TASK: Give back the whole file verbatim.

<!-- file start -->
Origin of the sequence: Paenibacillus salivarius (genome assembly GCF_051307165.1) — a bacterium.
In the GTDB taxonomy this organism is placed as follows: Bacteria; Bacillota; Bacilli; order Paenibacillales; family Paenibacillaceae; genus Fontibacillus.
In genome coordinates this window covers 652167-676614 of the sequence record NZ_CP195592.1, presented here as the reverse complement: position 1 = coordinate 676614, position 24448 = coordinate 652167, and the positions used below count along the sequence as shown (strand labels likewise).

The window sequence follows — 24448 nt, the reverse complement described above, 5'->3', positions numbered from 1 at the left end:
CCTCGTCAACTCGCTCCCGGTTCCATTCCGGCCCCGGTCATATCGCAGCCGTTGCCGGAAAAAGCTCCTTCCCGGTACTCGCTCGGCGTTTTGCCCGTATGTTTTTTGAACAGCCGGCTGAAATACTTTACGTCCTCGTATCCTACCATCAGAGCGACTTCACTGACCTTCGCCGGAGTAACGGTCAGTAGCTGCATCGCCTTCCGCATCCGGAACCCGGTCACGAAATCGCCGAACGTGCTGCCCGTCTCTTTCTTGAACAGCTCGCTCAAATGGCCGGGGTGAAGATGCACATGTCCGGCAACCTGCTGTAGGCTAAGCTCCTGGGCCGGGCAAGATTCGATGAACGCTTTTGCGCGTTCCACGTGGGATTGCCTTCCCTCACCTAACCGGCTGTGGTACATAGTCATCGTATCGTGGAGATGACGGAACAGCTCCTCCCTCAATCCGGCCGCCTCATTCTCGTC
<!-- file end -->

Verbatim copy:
Origin of the sequence: Paenibacillus salivarius (genome assembly GCF_051307165.1) — a bacterium.
In the GTDB taxonomy this organism is placed as follows: Bacteria; Bacillota; Bacilli; order Paenibacillales; family Paenibacillaceae; genus Fontibacillus.
In genome coordinates this window covers 652167-676614 of the sequence record NZ_CP195592.1, presented here as the reverse complement: position 1 = coordinate 676614, position 24448 = coordinate 652167, and the positions used below count along the sequence as shown (strand labels likewise).

The window sequence follows — 24448 nt, the reverse complement described above, 5'->3', positions numbered from 1 at the left end:
CCTCGTCAACTCGCTCCCGGTTCCATTCCGGCCCCGGTCATATCGCAGCCGTTGCCGGAAAAAGCTCCTTCCCGGTACTCGCTCGGCGTTTTGCCCGTATGTTTTTTGAACAGCCGGCTGAAATACTTTACGTCCTCGTATCCTACCATCAGAGCGACTTCACTGACCTTCGCCGGAGTAACGGTCAGTAGCTGCATCGCCTTCCGCATCCGGAACCCGGTCACGAAATCGCCGAACGTGCTGCCCGTCTCTTTCTTGAACAGCTCGCTCAAATGGCCGGGGTGAAGATGCACATGTCCGGCAACCTGCTGTAGGCTAAGCTCCTGGGCCGGGCAAGATTCGATGAACGCTTTTGCGCGTTCCACGTGGGATTGCCTTCCCTCACCTAACCGGCTGTGGTACATAGTCATCGTATCGTGGAGATGACGGAACAGCTCCTCCCTCAATCCGGCCGCCTCATTCTCGTC